Manure Manager

Features Regional Regulations
In the news: September-October 2010


September 23, 2010
By Manure Manager

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WUD receive grant to develop seepage technology
CLARIFICATION
In the article “Pig Pavement” in the May/June 2010 issue of Manure Manager, we quote Innoventor’s Rick Lux as saying “We liked the technology, and licensed it,” when referring to a process developed at the University of Illinois to turn hog manure into bio-oil. To clarify, that license was granted to Innoventor by a third party (WWBE) under an agreement that was terminated in February 2010. Innoventor’s paving trials with Pace Construction in April 2010 were conducted using its own bio-oil conversion process.

WUD receive grant to develop seepage technology
The Western United Dairymen (WUD) was recently awarded a grant to support development of a water balance approach for seepage measurements from liquid dairy manure storage ponds.

The $111,692 grant is a Conservation Innovation Grant (CIG) awarded by the United States Department of Agriculture (USDA).

“This project will demonstrate technology anticipated to help dairy producers find a more economical method to determine if lagoon ponds are leaking,” explained Paul Martin, WUD’s director of environmental services.

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While the project has the goal of assisting California’s Central Valley dairies that are dealing with issues of ground water nitrate levels, it’s hoped dairies in other regions will also find the technology useful.

WUD is partnering on the project with UC Davis, Dairy CARES and Luhdorff and Scalmanini, Consulting Engineers. The Natural Resources Conservation Service (NRCS) grant provides half of the funding necessary. The balance of the funding will come through partner in-kind services, and a cash match of $80,000 will be provided from industry sources through the Dairy CARES coalition.

The project involves demonstration projects at five dairies. Following the demonstration and data collection phase, the partners will produce a technical field manual to facilitate widespread technology transfer.

BKN biostrom AG, EnviTec Biogas AG sign agreement
BKN biostrom AG has signed an agreement with EnviTec Biogas AG for project management, development and long-term maintenance of biogas facilities within their joint venture company, ETBKN Holding GmbH & Co. KG.

In the coming years, both parties aim to conduct biogas projects with a volume of at least 15 megawatts through the joint venture company. EnviTec Biogas AG will hold the majority stake.

Financial terms were not disclosed.

UC publication helps policymakers and lenders
A new University of California publication, entitled California Dairies: Protecting Water Quality, outlines key management practices that protect surface and ground water quality.

The guide is aimed at lending institutions, consulting engineers and crop management companies that work with dairy producers, as well as regulatory bodies like county environmental health departments and regional water quality control boards.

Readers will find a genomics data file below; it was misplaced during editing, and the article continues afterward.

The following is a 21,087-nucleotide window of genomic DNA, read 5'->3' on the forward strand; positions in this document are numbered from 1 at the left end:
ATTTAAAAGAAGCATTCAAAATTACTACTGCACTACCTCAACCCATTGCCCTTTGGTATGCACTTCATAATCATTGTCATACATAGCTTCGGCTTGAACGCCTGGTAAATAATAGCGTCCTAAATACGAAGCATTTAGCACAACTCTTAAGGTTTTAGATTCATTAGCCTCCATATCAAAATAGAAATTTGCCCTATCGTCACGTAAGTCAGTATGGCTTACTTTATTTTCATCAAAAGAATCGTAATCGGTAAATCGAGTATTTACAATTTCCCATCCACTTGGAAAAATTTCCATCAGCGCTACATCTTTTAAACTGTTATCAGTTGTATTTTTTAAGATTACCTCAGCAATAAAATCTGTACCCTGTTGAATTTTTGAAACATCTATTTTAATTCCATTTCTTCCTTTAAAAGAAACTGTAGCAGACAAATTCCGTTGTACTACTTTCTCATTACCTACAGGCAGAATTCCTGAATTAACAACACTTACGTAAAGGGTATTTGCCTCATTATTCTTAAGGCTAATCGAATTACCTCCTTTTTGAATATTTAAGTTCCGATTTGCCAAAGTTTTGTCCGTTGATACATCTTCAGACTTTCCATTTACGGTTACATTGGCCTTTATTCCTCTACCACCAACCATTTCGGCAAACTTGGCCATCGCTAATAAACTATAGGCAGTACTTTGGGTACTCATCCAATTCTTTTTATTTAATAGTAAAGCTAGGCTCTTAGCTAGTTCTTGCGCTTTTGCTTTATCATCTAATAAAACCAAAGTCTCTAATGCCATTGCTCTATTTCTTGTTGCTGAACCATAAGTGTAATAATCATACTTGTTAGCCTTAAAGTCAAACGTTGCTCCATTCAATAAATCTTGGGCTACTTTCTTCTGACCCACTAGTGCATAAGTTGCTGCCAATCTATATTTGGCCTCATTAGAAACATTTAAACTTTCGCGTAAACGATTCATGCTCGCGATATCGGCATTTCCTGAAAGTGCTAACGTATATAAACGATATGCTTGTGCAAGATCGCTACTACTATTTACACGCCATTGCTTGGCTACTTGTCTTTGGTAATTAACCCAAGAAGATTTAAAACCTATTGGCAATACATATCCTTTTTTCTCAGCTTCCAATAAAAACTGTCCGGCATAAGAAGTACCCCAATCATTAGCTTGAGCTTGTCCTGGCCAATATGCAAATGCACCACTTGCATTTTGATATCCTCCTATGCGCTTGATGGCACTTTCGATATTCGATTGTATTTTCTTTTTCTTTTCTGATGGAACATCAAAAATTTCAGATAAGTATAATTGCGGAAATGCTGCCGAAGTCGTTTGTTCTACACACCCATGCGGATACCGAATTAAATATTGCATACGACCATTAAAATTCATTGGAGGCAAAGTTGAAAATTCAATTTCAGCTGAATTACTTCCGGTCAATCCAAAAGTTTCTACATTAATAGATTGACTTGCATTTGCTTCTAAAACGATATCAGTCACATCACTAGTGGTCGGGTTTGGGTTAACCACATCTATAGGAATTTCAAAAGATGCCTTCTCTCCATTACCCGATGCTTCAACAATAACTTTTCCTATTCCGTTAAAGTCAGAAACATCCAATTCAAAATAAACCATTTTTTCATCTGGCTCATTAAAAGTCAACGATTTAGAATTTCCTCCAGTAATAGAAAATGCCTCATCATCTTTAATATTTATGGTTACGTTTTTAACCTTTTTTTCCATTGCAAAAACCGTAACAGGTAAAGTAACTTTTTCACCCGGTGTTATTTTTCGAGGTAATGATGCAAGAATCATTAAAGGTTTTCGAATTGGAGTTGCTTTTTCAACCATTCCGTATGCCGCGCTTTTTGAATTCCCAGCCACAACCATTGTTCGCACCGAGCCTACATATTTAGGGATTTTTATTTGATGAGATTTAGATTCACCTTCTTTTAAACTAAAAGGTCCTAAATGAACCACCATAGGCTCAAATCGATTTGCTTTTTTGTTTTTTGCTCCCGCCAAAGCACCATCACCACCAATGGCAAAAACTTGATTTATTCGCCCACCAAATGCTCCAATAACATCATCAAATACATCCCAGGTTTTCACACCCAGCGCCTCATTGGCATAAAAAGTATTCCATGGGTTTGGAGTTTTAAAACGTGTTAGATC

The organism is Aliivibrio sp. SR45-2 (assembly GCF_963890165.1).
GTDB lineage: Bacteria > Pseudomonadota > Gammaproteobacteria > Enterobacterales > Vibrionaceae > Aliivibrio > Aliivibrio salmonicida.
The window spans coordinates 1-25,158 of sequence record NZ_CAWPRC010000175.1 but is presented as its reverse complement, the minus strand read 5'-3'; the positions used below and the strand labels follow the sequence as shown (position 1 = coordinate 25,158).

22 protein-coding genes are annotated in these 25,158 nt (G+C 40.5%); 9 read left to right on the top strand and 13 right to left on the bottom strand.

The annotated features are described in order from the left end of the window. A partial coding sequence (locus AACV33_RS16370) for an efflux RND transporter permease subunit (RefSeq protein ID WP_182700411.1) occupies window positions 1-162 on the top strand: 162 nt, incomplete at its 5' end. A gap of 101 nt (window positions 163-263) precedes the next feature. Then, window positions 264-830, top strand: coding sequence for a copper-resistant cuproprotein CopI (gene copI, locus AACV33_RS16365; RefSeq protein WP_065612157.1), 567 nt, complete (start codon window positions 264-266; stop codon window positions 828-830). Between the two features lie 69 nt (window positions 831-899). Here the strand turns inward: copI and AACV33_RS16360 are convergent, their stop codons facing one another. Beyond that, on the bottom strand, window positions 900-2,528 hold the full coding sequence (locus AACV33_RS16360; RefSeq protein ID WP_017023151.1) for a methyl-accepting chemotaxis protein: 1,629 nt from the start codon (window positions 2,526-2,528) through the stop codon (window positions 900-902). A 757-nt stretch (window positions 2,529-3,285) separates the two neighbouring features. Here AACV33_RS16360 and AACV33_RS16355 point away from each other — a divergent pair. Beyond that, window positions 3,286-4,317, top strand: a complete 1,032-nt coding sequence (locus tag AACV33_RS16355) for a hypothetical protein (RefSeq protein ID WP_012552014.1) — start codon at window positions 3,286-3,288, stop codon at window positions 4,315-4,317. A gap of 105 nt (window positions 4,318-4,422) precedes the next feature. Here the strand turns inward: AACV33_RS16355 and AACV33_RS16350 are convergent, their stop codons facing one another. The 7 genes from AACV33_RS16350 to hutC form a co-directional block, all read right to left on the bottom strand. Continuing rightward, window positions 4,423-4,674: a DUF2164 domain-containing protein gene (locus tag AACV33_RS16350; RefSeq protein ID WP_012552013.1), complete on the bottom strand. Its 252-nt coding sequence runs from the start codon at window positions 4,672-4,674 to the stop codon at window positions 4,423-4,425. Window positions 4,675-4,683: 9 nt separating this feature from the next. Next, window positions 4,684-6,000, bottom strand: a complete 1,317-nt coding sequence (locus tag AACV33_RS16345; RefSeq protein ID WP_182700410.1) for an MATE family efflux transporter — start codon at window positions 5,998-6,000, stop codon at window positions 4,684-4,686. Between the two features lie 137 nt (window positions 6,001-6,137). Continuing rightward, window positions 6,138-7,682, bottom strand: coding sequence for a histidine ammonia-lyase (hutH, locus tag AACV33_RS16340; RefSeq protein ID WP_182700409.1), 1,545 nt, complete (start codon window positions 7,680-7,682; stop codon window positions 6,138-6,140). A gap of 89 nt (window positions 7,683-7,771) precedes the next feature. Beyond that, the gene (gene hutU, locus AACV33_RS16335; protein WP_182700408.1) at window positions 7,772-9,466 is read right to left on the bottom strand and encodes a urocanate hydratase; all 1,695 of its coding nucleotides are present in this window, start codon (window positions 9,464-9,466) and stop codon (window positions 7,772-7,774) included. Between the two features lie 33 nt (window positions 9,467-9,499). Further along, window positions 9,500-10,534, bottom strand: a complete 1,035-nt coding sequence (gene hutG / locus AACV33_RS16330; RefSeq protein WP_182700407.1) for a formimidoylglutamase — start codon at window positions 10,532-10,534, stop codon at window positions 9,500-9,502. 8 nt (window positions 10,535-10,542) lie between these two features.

Because each dairy is different, the guide describes a variety of management measures and summarizes four critical components that must be in place to protect water quality.

The 16-page guide was produced with funding from the California Department of Food and Agriculture’s “Buy California” Initiative, the United States Department of Agriculture, the US-EPA Clean Water Act, and UC Sustainable Agriculture Research and Education Program (SAREP).

Free copies of the guide, ANR Publication 21630, are available through Tiva Lasiter at tlasiter@ucdavis.edu, or phone 530-752-0190.

NRCS, California dairies invest $12 million in water quality
The United States Department of Agriculture (USDA)’s Natural Resources Conservation Service (NRCS) Farm Bill conservation programs will invest approximately $11.8 million in 2010 into contracts with California dairy and other livestock farmers to implement conservation practices that will help them comply with regulations, manage and use the manure from their animals to fertilize their crops and improve water quality.

The $11.8 million is made available through the Environmental Quality Incentives Program (EQIP), the Agricultural Water Enhancement Program (AWEP) and the Cooperative Conservation Partnership Initiative (CCPI). EQIP contracts are made directly with agricultural producers, while AWEP and CCPI rely on industry and conservation groups to play a coordinating role to accomplish water quality and other conservation goals.

NRCS has focused effort to work with dairy operators for the past five years as the industry works on improving nutrient efficiency and complying with increasingly strict regulations.

“The dairy industry has been very responsive in working with us to develop and implement plans that take advantage of natural fertilizer occurring in livestock manure, and developing structures and management techniques to keep it away from water sources,” said Ed Burton, state conservationist for the NRCS California office.

In the past five years, NRCS has targeted roughly $47 million towards addressing the issue. Typically, producers put up half the cost of conservation projects, meaning the total NRCS industry investment approaches $100 million.

NRCS is working closely with Western United Dairymen, the University of California Cooperative Extension Service and others to bring information, training and financial assistance to dairy operators.


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